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Exclusive interview with African Utility Week keynote speaker Graeme Codrington, internationally recognised futurist.

On the opening day of AUW he will address delegates with an address titled: “Future of work and the disruptive forces that are shaping it”.

“The rules for success and failure are being rewritten, and there’s no ‘business as usual’ anymore. This is true in every industry and every market. In this environment, the task of the leader must change.”

Can we start with some background on yourself and your organisation?
My company is TomorrowToday Global. We have nearly 20 years of experience in developing leaders for the future of work. We do this through leadership development programmes, workshops and keynote presentations, and an online membership programme called The Future of Work Academy. We help companies and their leaders identify and understand the disruptive forces that are shaping the world around us, and then work with them to develop leadership responses.

Like many people in our team, my own personal background is quite varied. I started my professional career with chartered accountant articles at KPMG before moving to an IT start-up. I then shifted to studying youth work, with a focus on non-profit and church-based programmes. It was while doing my Honours that I discovered generational theory and came to an understanding of how and why young and old people are different. At the same time, I was involved in a massive survey of youth culture in South Africa, which led to a nationwide series of workshops on understanding youth culture in a changing world.

Over the past 18 years, our team has continued research into the changes taking place in the world, and has created many frameworks to help our clients understand and engage with these changes.

How does energy fit in with your message?
Over the past decade or so, the issue of energy has become more and more important. Energy has the potential to be one of the most significant disruptors in the next few years, specifically as we discover new and cheaper ways to generate electricity, and innovate the entire energy supply chain. Reducing the price of energy has the potential to impact every aspect of our world. And the possibility of decentralising energy production requires the energy sector to fundamentally rethink its structures and the “rules for success and failure” it plays by.

What should/can the energy sector do better?
The energy sector, like many other sectors in society has to prepare itself for a time of disruptive change. Many of the long-established players in their energy sector are actively working against change, especially institutional changes, as they perceive the risk to the entrenched (often monopolistic) positions. They may be able to slightly delay disruption, but they cannot hold it back indefinitely. It would be much better to adopt a mind-set which embraces diversity, and uses their existing power base to be a key innovator in their industry. I also believe that the drive should not be merely for green and clean energy, but for cheap energy too. Bill Gates’ Breakthrough Energy Coalition is definitely going to have a big influence on the sector in the 2020s.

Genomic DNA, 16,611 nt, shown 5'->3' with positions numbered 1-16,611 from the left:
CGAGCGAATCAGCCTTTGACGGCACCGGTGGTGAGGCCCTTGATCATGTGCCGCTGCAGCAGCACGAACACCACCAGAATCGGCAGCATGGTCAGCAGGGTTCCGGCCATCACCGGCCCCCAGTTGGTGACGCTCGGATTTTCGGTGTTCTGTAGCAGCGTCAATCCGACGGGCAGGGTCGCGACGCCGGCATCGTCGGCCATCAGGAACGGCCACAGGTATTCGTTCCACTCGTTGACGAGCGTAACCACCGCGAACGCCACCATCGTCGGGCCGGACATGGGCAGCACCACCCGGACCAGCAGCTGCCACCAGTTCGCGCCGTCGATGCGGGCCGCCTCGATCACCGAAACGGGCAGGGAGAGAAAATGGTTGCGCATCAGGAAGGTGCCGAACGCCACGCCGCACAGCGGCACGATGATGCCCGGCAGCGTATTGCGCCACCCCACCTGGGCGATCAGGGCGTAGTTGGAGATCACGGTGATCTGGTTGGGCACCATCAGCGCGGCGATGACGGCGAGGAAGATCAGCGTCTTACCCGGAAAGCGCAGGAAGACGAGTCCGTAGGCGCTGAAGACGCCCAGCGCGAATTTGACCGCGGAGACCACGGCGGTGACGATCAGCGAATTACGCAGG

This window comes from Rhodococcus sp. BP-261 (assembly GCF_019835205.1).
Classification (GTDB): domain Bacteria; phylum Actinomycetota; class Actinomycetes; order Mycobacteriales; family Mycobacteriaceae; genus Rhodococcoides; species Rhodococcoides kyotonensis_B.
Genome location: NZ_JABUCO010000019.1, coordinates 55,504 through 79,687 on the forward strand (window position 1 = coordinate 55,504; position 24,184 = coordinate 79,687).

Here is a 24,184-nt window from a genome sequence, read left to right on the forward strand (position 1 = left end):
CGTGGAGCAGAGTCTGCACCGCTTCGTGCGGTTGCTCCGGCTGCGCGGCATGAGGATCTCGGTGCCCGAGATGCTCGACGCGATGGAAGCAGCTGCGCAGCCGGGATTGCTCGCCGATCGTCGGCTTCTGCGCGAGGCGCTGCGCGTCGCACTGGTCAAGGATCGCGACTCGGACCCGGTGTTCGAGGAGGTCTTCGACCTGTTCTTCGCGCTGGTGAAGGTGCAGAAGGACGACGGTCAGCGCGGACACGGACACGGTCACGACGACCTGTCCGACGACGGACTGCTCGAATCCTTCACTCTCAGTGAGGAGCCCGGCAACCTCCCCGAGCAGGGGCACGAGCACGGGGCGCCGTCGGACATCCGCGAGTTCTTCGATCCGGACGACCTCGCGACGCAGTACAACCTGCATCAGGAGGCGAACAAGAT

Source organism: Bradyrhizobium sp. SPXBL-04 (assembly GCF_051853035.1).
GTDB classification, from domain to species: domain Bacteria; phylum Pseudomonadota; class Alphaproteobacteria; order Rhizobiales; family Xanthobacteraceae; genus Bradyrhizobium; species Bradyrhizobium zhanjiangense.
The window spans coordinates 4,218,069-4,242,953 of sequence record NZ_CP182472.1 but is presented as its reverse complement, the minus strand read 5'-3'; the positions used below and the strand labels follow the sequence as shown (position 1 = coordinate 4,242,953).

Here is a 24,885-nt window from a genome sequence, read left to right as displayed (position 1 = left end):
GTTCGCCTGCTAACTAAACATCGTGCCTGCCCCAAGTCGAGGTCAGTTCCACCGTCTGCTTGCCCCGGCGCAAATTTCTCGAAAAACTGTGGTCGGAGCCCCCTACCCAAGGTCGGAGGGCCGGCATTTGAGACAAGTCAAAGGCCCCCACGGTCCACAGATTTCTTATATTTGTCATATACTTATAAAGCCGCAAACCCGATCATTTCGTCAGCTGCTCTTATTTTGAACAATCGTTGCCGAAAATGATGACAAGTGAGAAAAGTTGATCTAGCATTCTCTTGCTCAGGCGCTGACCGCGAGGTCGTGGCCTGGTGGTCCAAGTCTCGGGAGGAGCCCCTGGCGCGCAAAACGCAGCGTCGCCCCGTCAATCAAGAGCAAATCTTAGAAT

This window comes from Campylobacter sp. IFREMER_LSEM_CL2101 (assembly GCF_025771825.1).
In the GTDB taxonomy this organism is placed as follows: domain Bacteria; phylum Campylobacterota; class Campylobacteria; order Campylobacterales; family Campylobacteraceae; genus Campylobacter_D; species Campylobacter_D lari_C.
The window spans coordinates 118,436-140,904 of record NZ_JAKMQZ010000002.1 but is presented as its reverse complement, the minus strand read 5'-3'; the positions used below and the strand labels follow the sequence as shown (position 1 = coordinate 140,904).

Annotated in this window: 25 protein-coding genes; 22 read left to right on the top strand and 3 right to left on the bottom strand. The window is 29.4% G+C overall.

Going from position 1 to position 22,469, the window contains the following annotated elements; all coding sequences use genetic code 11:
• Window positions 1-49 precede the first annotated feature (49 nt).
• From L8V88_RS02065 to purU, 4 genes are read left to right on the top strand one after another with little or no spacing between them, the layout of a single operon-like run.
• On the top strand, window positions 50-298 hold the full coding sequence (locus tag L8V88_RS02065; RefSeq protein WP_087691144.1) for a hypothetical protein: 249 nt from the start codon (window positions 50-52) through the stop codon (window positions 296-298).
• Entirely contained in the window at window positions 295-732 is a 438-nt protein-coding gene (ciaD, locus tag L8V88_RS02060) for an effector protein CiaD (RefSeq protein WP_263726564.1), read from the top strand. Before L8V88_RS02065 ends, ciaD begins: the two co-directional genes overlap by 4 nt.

What surprises you about the way business looks at the future?
I am constantly surprised at how little senior business leaders actually look at disruptive change. When I speak at conferences, I am often asked to catalogue the major changes we’re likely to see in the world in the next decade. I get audiences to indicate if they’ve considered the implications of the issues I am talking about, and very few of my audiences have. From driverless cars to real-time translation, from blockchain to longevity, senior leaders know the trends exist but don’t take nearly enough time to consider their disruptive potential.

You are a keynote speaker on the opening day at the upcoming African Utility Week with an address titled: “Future of work and the disruptive forces that are shaping it” – can you give us a preview of what your message will be at the event.
We’re not just living a time of turbulent change – we are actually experiencing an era shift in history. The rules for success and failure are being rewritten, and there’s no “business as usual” anymore. This is true in every industry and every market. In this environment, the task of the leader must change. The best leaders today are those people who know what to do when nobody knows what to do, and are able to navigate confidently through uncertainty and paradox. To be successful in a time of such turbulence requires insights into the disruptive forces that are changing our world, and a new toolkit of skills for the leaders who must navigate the changes. This presentation provides a compelling picture of the near future, proving that we are living through an era shift in history, and provides a toolkit for future-focused leaders to use to navigate deeply disruptive change.

About Graeme Codrington
Graeme Codrington is an expert on the future of work. He is a researcher, author, futurist, presenter and board advisor working across multiple industries and sectors. He has a particular interest in disruptive forces changing how people live, work, interact and connect with each other.

Click here for Graeme’s full bio.

African Utility Week

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